BAGHDAD (AFP) - Violence killed around one thousand people in July, government and United Nations figures show, making it Iraq’s deadliest month since 2008 when the country was emerging from a bloody sectarian conflict.
Bombings ripped through crowded cafes and mowed down worshippers at mosques last month, when militants also carried out brazen assaults on two prisons.
“The impact of violence on civilians remains disturbingly high,” UN envoy Gyorgy Busztin said in a statement.
“We haven’t seen such numbers in more than five years, when the blind rage of sectarian strife that inflicted such deep wounds upon this country was finally abating,” he said.
Iraq was racked by a bloody Sunni-Shiite sectarian conflict that peaked in 2006-2007, when thousands of people were killed because of their religious affiliation or forced to abandon their homes under threat of death.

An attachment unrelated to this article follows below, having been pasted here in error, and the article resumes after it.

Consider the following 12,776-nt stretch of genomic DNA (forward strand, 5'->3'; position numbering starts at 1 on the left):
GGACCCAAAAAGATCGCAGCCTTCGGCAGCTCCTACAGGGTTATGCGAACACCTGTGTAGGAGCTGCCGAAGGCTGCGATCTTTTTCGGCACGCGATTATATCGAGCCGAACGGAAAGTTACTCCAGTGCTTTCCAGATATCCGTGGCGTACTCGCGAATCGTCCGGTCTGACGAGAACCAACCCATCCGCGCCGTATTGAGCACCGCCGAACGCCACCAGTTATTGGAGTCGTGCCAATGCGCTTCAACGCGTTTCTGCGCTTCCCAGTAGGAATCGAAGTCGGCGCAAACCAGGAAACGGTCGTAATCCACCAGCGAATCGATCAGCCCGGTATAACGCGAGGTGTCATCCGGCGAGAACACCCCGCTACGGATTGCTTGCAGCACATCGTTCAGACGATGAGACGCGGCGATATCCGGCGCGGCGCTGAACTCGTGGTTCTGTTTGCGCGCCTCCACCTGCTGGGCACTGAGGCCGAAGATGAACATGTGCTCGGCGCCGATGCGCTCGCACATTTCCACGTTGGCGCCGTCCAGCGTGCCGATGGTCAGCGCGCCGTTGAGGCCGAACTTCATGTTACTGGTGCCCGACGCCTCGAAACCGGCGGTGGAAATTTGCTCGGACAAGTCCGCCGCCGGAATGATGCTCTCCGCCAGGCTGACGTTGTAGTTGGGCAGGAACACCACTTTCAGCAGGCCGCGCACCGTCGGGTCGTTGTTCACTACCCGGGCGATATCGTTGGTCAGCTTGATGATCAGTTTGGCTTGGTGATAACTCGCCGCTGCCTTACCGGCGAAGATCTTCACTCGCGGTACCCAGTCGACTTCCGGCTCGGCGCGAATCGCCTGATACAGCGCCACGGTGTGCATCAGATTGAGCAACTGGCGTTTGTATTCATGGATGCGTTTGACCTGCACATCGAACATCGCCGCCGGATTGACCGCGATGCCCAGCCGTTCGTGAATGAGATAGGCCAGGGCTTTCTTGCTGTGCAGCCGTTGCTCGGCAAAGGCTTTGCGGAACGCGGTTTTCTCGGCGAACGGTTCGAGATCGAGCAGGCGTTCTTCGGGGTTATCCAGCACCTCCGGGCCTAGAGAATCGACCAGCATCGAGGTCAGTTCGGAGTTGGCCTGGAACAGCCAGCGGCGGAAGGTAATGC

“I reiterate my urgent call on Iraq’s political leaders to take immediate and decisive action to stop the senseless bloodshed, and to prevent these dark days from returning,” Busztin said.
According to Iraqi government figures, 989 people were killed in July, including 778 civilians. More than 1,350 civilians were wounded in attacks, according to the figures compiled by the health, interior and defence ministries.
The figures make July the deadliest month since April 2008, when 1,428 people were killed.
The UN for its part put the toll for July at 1,057 people killed and 2,109 wounded.
According to the United Nations, more than twice as many civilians were killed in Iraq during the first six months of 2013 as were killed over the same period in Afghanistan.